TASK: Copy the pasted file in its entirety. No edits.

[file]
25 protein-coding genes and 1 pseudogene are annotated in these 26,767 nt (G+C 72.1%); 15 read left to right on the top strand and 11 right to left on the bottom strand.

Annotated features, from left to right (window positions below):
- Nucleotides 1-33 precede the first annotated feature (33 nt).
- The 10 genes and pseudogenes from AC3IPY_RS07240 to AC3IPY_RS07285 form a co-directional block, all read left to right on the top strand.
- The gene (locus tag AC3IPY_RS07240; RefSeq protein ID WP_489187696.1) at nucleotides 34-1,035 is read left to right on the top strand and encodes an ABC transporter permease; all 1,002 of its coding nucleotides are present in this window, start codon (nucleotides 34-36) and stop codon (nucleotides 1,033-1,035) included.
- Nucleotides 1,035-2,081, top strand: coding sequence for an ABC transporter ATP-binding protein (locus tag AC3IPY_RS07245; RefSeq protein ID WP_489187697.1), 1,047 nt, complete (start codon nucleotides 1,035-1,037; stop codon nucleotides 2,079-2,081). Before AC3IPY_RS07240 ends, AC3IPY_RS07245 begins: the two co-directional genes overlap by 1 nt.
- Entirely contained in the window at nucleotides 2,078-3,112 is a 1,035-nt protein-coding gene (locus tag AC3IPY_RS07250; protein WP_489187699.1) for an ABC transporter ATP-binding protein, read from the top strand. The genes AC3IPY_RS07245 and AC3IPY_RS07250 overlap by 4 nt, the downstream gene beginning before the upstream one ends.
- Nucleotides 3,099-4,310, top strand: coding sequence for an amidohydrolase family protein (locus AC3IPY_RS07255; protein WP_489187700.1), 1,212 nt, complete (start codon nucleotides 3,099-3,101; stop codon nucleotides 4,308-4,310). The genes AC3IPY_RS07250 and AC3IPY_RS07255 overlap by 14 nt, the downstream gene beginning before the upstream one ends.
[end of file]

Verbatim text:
25 protein-coding genes and 1 pseudogene are annotated in these 26,767 nt (G+C 72.1%); 15 read left to right on the top strand and 11 right to left on the bottom strand.

Annotated features, from left to right (window positions below):
- Nucleotides 1-33 precede the first annotated feature (33 nt).
- The 10 genes and pseudogenes from AC3IPY_RS07240 to AC3IPY_RS07285 form a co-directional block, all read left to right on the top strand.
- The gene (locus tag AC3IPY_RS07240; RefSeq protein ID WP_489187696.1) at nucleotides 34-1,035 is read left to right on the top strand and encodes an ABC transporter permease; all 1,002 of its coding nucleotides are present in this window, start codon (nucleotides 34-36) and stop codon (nucleotides 1,033-1,035) included.
- Nucleotides 1,035-2,081, top strand: coding sequence for an ABC transporter ATP-binding protein (locus tag AC3IPY_RS07245; RefSeq protein ID WP_489187697.1), 1,047 nt, complete (start codon nucleotides 1,035-1,037; stop codon nucleotides 2,079-2,081). Before AC3IPY_RS07240 ends, AC3IPY_RS07245 begins: the two co-directional genes overlap by 1 nt.
- Entirely contained in the window at nucleotides 2,078-3,112 is a 1,035-nt protein-coding gene (locus tag AC3IPY_RS07250; protein WP_489187699.1) for an ABC transporter ATP-binding protein, read from the top strand. The genes AC3IPY_RS07245 and AC3IPY_RS07250 overlap by 4 nt, the downstream gene beginning before the upstream one ends.
- Nucleotides 3,099-4,310, top strand: coding sequence for an amidohydrolase family protein (locus AC3IPY_RS07255; protein WP_489187700.1), 1,212 nt, complete (start codon nucleotides 3,099-3,101; stop codon nucleotides 4,308-4,310). The genes AC3IPY_RS07250 and AC3IPY_RS07255 overlap by 14 nt, the downstream gene beginning before the upstream one ends.